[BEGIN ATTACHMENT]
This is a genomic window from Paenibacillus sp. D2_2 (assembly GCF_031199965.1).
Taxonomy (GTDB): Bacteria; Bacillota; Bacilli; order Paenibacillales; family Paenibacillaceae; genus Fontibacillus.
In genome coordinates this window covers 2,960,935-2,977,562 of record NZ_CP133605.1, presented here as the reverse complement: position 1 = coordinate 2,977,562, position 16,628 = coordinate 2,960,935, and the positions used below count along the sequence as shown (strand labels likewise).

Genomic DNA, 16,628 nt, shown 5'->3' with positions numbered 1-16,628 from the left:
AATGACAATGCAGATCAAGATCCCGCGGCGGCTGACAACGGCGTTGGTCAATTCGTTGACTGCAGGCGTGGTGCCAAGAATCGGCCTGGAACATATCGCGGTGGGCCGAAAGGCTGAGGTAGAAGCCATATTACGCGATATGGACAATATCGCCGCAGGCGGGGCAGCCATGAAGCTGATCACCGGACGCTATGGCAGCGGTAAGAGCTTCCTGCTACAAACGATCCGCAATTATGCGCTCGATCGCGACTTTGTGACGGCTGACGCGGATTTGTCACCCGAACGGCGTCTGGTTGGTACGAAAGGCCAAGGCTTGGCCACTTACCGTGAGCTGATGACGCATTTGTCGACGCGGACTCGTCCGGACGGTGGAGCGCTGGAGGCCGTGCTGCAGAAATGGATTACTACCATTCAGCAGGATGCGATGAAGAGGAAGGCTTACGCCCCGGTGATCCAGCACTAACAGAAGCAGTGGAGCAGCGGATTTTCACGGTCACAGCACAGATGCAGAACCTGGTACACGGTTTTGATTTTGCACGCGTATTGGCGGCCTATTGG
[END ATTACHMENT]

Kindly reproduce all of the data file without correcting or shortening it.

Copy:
This is a genomic window from Paenibacillus sp. D2_2 (assembly GCF_031199965.1).
Taxonomy (GTDB): Bacteria; Bacillota; Bacilli; order Paenibacillales; family Paenibacillaceae; genus Fontibacillus.
In genome coordinates this window covers 2,960,935-2,977,562 of record NZ_CP133605.1, presented here as the reverse complement: position 1 = coordinate 2,977,562, position 16,628 = coordinate 2,960,935, and the positions used below count along the sequence as shown (strand labels likewise).

Genomic DNA, 16,628 nt, shown 5'->3' with positions numbered 1-16,628 from the left:
AATGACAATGCAGATCAAGATCCCGCGGCGGCTGACAACGGCGTTGGTCAATTCGTTGACTGCAGGCGTGGTGCCAAGAATCGGCCTGGAACATATCGCGGTGGGCCGAAAGGCTGAGGTAGAAGCCATATTACGCGATATGGACAATATCGCCGCAGGCGGGGCAGCCATGAAGCTGATCACCGGACGCTATGGCAGCGGTAAGAGCTTCCTGCTACAAACGATCCGCAATTATGCGCTCGATCGCGACTTTGTGACGGCTGACGCGGATTTGTCACCCGAACGGCGTCTGGTTGGTACGAAAGGCCAAGGCTTGGCCACTTACCGTGAGCTGATGACGCATTTGTCGACGCGGACTCGTCCGGACGGTGGAGCGCTGGAGGCCGTGCTGCAGAAATGGATTACTACCATTCAGCAGGATGCGATGAAGAGGAAGGCTTACGCCCCGGTGATCCAGCACTAACAGAAGCAGTGGAGCAGCGGATTTTCACGGTCACAGCACAGATGCAGAACCTGGTACACGGTTTTGATTTTGCACGCGTATTGGCGGCCTATTGG